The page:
LEO: What do you think about dinosaurs on the ark, or are you agnostic on that?

Williams: Well, I’m not agnostic.

LEO: Well not literally agnostic. The whole young earth, dinosaurs and humans…

Williams: (deadpan) I wasn’t there.

This is, of course, a variation of the ridiculous line that Ken Ham teaches children to use when adults tell them that the earth is billions of years old, not 6,000 years old — “Were you there?

After the ensuing LOL’s died down, Williams elaborated.

“You know, here’s what I believe. I believe that I am a Christian and I come from a Judeo-Christian belief. And I believe that the Bible is a valid document. So if the good lord wants to calculate his years in different terms than our 365-day rotation of the sun … if I am forgiven at the time of my death and in good grace, he’ll reveal all that to me. But until then, I won’t ever be sure.”

I then asked Williams about the state of his campaign, which many are describing as in disarray — as polls show him more than 20 percent behind Beshear and his campaign manager recently resigned in order to pursue other “career opportunities.”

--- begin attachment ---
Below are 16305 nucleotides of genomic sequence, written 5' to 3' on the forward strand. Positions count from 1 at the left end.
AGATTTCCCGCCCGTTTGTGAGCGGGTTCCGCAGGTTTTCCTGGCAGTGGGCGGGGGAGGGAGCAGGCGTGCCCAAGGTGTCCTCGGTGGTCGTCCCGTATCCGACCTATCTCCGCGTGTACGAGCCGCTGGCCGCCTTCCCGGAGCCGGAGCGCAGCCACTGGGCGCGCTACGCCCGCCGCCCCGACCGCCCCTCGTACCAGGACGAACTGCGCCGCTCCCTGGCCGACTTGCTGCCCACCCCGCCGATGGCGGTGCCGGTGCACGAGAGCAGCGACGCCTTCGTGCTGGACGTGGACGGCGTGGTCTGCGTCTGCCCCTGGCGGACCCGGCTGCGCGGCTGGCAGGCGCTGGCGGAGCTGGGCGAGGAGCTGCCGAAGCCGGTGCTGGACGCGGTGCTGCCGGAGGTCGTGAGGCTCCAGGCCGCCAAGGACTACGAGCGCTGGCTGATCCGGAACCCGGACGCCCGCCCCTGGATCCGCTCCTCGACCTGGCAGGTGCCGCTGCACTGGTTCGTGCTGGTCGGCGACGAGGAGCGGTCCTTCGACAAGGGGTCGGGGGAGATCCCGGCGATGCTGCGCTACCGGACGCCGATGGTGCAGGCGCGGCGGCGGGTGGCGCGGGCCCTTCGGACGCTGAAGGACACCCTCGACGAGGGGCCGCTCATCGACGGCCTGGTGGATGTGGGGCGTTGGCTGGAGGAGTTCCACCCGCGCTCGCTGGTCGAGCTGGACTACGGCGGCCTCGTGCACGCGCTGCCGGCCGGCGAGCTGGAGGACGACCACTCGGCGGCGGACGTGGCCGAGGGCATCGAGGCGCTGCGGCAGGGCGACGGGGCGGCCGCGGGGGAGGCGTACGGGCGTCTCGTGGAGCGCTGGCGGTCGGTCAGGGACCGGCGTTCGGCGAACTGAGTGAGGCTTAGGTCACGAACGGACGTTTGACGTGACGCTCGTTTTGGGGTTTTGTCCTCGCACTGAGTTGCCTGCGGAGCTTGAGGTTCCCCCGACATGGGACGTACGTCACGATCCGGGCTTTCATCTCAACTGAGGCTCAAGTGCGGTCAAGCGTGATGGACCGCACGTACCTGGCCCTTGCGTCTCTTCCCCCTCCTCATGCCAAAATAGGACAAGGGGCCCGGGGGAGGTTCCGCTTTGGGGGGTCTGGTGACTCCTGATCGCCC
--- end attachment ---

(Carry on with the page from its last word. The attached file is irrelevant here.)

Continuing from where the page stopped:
“I don’t know anyone who knows my campaign that says it’s in disarray. They’re hoping it’s in disarray, but we’re not in disarray. We had one person who went off for other opportunities, and we have a strong management team in place. And we’re fighting an organization that, as Mitch McConnell said down at Fancy Farm, likes his state employees like he likes his martinis — shaken down and not heard.”